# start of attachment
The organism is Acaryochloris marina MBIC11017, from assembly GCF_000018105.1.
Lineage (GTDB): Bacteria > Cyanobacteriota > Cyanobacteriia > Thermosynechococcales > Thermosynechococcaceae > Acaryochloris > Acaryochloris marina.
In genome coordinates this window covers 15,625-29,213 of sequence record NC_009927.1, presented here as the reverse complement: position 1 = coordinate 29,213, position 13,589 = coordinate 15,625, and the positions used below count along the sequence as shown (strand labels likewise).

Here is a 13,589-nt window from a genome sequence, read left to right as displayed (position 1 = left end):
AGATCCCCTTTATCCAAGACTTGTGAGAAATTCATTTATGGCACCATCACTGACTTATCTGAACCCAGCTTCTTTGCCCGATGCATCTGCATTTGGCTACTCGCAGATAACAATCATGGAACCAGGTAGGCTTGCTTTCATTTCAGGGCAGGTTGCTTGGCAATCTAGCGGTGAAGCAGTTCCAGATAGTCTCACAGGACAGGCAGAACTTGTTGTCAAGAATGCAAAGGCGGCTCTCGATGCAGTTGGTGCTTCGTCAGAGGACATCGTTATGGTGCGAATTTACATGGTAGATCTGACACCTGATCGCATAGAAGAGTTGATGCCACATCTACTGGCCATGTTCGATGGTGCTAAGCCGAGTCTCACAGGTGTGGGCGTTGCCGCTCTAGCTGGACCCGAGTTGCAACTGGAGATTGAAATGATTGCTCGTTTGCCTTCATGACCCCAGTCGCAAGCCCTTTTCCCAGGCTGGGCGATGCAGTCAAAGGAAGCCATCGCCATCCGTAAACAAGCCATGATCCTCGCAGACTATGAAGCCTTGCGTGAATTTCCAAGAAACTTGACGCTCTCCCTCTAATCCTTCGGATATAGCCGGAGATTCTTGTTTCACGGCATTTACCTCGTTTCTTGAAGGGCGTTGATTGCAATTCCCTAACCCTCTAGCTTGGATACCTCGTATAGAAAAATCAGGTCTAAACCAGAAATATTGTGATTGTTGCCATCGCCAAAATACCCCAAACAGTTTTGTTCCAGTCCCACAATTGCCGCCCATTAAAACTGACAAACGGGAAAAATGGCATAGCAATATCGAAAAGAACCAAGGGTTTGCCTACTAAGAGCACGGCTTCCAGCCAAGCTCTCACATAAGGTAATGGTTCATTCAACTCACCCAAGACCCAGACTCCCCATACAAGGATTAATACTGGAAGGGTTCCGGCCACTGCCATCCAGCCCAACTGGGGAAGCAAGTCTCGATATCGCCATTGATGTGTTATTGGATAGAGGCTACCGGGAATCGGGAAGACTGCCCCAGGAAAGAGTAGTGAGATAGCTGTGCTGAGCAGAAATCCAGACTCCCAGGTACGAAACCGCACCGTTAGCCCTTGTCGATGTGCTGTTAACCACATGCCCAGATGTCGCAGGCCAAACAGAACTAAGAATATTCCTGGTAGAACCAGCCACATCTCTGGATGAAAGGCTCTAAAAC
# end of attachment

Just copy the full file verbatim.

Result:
The organism is Acaryochloris marina MBIC11017, from assembly GCF_000018105.1.
Lineage (GTDB): Bacteria > Cyanobacteriota > Cyanobacteriia > Thermosynechococcales > Thermosynechococcaceae > Acaryochloris > Acaryochloris marina.
In genome coordinates this window covers 15,625-29,213 of sequence record NC_009927.1, presented here as the reverse complement: position 1 = coordinate 29,213, position 13,589 = coordinate 15,625, and the positions used below count along the sequence as shown (strand labels likewise).

Here is a 13,589-nt window from a genome sequence, read left to right as displayed (position 1 = left end):
AGATCCCCTTTATCCAAGACTTGTGAGAAATTCATTTATGGCACCATCACTGACTTATCTGAACCCAGCTTCTTTGCCCGATGCATCTGCATTTGGCTACTCGCAGATAACAATCATGGAACCAGGTAGGCTTGCTTTCATTTCAGGGCAGGTTGCTTGGCAATCTAGCGGTGAAGCAGTTCCAGATAGTCTCACAGGACAGGCAGAACTTGTTGTCAAGAATGCAAAGGCGGCTCTCGATGCAGTTGGTGCTTCGTCAGAGGACATCGTTATGGTGCGAATTTACATGGTAGATCTGACACCTGATCGCATAGAAGAGTTGATGCCACATCTACTGGCCATGTTCGATGGTGCTAAGCCGAGTCTCACAGGTGTGGGCGTTGCCGCTCTAGCTGGACCCGAGTTGCAACTGGAGATTGAAATGATTGCTCGTTTGCCTTCATGACCCCAGTCGCAAGCCCTTTTCCCAGGCTGGGCGATGCAGTCAAAGGAAGCCATCGCCATCCGTAAACAAGCCATGATCCTCGCAGACTATGAAGCCTTGCGTGAATTTCCAAGAAACTTGACGCTCTCCCTCTAATCCTTCGGATATAGCCGGAGATTCTTGTTTCACGGCATTTACCTCGTTTCTTGAAGGGCGTTGATTGCAATTCCCTAACCCTCTAGCTTGGATACCTCGTATAGAAAAATCAGGTCTAAACCAGAAATATTGTGATTGTTGCCATCGCCAAAATACCCCAAACAGTTTTGTTCCAGTCCCACAATTGCCGCCCATTAAAACTGACAAACGGGAAAAATGGCATAGCAATATCGAAAAGAACCAAGGGTTTGCCTACTAAGAGCACGGCTTCCAGCCAAGCTCTCACATAAGGTAATGGTTCATTCAACTCACCCAAGACCCAGACTCCCCATACAAGGATTAATACTGGAAGGGTTCCGGCCACTGCCATCCAGCCCAACTGGGGAAGCAAGTCTCGATATCGCCATTGATGTGTTATTGGATAGAGGCTACCGGGAATCGGGAAGACTGCCCCAGGAAAGAGTAGTGAGATAGCTGTGCTGAGCAGAAATCCAGACTCCCAGGTACGAAACCGCACCGTTAGCCCTTGTCGATGTGCTGTTAACCACATGCCCAGATGTCGCAGGCCAAACAGAACTAAGAATATTCCTGGTAGAACCAGCCACATCTCTGGATGAAAGGCTCTAAAAC